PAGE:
The main dispute as I see it is in respect of interest that was charged. At first the Applicant, in his first Affidavit did not come out clear on this as he made it appear as if the Respondent had charged the interest of 32% throughout as opposed to 24% which was the agreed interest. This was not the correct position and it became very clear later that the interest of 32% was only charged for three months while awaiting approval from OPEC; and once OPEC approved the loan, the interest charged was 24% which was in accordance with the agreement. I cannot hazard why the Applicant decided to hide the fact that the interest rate of 32% was not the rate charged after the loan was approved but was a rate charged on the bridging facilities before the loan was approved. All I state on that aspect is that the Applicant cannot hope to get the courts discretionary remedies by hiding such an important fact away from the court. Be that as it may in a letter dated 27th June 1998, addressed to the Chief Operating Manager KCFC Ltd, by the Applicant, the Applicant stated as follows:
“Chief Operating Manager,
P.O. Box 21984,
Att: - Advances Manager,
RE: OPEC III LOAN APPLICATION – K.SHS. 650,000.
Our meeting on 27th June, 1998 refers.
I hereby confirm that the title No. Thegenge/Karia/2152 is already with your lawyers M/S Muthoga & Gaturu Advocates in Nyeri awaiting execution of the charge documents to facilitate registration of the legal charge.
As the project is almost ready to take off, I request for the drawdown of Kshs. 650,000 – as soon as possible to avoid any further losses in form of rent payments in view of the long period it has taken to complete the loan process.
I am agreeable to a bridging finance for the time being.
This letter was clearly seeking a bridging finance and was seeking drawdown of this loan money before the security was perfected. The Applicant as I understand, it wanted the Bank to put him into funds before the charge was registered. When he said in this letter that he was agreeable to a bridging finance for the time being, he clearly knew that that arrangement for the time being was a different arrangement from that contained in the OPEC agreement. He was ready for that arrangement and he was the author of it The Respondent responded in its letter dated 28.08.98 which stated as follows:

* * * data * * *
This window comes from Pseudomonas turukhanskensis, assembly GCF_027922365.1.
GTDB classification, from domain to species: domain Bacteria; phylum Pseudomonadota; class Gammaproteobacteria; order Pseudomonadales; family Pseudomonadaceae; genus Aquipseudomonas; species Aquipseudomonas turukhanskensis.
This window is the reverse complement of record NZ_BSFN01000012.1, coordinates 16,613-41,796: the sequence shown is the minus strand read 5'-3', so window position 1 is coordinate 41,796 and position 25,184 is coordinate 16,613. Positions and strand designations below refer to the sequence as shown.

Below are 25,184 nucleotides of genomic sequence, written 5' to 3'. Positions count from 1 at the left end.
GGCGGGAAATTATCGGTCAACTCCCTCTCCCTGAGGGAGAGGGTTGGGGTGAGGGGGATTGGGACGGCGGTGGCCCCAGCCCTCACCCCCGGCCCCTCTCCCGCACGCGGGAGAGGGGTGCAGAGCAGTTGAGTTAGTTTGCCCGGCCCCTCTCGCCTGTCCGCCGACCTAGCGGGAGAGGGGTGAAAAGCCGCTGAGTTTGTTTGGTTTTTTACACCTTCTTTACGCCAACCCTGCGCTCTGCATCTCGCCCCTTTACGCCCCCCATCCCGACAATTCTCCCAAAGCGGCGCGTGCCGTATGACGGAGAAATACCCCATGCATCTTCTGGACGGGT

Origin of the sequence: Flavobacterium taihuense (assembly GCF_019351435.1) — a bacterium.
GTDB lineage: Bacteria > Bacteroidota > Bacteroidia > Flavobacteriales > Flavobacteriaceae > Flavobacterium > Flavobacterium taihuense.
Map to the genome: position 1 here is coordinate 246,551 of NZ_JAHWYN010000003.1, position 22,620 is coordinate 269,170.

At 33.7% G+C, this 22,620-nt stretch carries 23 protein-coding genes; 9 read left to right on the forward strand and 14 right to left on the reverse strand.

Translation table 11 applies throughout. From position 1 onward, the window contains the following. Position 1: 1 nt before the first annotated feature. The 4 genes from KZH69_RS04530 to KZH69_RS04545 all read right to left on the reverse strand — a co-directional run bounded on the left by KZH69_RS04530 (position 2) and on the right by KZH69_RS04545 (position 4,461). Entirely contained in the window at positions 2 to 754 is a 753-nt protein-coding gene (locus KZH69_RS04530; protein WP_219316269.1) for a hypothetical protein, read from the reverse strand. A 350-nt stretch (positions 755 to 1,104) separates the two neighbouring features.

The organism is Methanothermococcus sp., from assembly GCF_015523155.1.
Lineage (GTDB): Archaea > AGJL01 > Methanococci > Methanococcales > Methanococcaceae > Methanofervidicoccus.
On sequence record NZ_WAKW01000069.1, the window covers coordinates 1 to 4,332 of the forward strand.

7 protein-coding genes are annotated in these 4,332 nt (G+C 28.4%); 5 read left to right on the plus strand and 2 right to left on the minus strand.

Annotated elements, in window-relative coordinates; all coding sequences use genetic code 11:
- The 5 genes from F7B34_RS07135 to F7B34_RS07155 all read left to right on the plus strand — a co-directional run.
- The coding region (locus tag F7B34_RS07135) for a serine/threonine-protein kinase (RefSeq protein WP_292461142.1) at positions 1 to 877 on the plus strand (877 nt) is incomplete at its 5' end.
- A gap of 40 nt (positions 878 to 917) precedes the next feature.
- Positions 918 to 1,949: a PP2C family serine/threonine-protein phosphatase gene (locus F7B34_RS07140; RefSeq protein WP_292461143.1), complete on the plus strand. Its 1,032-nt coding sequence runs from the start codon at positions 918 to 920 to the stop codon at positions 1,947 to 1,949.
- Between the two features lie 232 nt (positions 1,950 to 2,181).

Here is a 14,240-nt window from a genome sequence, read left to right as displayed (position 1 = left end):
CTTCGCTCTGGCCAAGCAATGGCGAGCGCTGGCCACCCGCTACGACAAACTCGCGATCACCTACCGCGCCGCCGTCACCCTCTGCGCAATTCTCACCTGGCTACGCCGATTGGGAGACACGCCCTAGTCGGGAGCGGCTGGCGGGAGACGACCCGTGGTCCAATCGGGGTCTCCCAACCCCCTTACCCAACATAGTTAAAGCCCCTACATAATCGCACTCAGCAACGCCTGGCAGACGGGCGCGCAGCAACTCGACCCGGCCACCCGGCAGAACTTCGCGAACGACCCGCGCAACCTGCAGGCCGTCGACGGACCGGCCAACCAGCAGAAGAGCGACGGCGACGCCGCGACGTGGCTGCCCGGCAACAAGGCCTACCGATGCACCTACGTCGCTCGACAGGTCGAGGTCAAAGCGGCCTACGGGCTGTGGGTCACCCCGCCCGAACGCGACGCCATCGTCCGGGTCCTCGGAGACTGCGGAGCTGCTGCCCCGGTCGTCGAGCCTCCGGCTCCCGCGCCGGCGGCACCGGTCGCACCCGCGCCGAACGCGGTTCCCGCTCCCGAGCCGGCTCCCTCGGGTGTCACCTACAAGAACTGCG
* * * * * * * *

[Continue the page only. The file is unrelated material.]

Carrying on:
“John Karari Githinji,
T/A Limpopo Snacks,
P.O. Box 2153,
RE: OPEC III BRIDING LOAN OF K.SHS 650,000/-
We refer to the above and enclose herewith our cheque Nos. 005256 and 005257 for K.shs 361,800/- and K.shs 288,200 payable to KCB Ltd. Nyeri (for the credit of your account) and to M/S Fixed Abode Enterprises respectively.
The payments covers full drawdown in respect of the OPEC III loan and interest will be charged at 32% for the time being until we receive the OPEC funds. The relative debt advice is also enclosed for your records.
Kindly acknowledge receipt and note that the accruing interest will have to be paid monthly during the three (3) months grace period.
FOR: ADVANCES MANAGER”
The Applicant in an attempt to convince me that the interest rate of 32% charged was illegal, felt it fit not to annex his letter to the Respondent dated 27th June 1998. As can be seen, and as I have stated, he was the author of that three months’ interest rate of 32% upon bridging loan facilities as he wanted to be put in funds as early as possible and was agreeable to a bridging loan. Further he accepted the cheques enclosed in the letter and which were sent under the conditions one of which was that the rate of interest would be 32% for three months. That was the period awaiting approval from OPEC and awaiting perfection of the security. The Respondent was at that time, in my opinion, taking a risk and was not bound by the OPEC agreement as that could have only come into operation after OPEC approved the loan and after the security was perfected by registering the charge. I am not hearing the entire case, but I am not satisfied that a prima facie case with a probability of success has been shown to me as far as this issue of interest is concerned.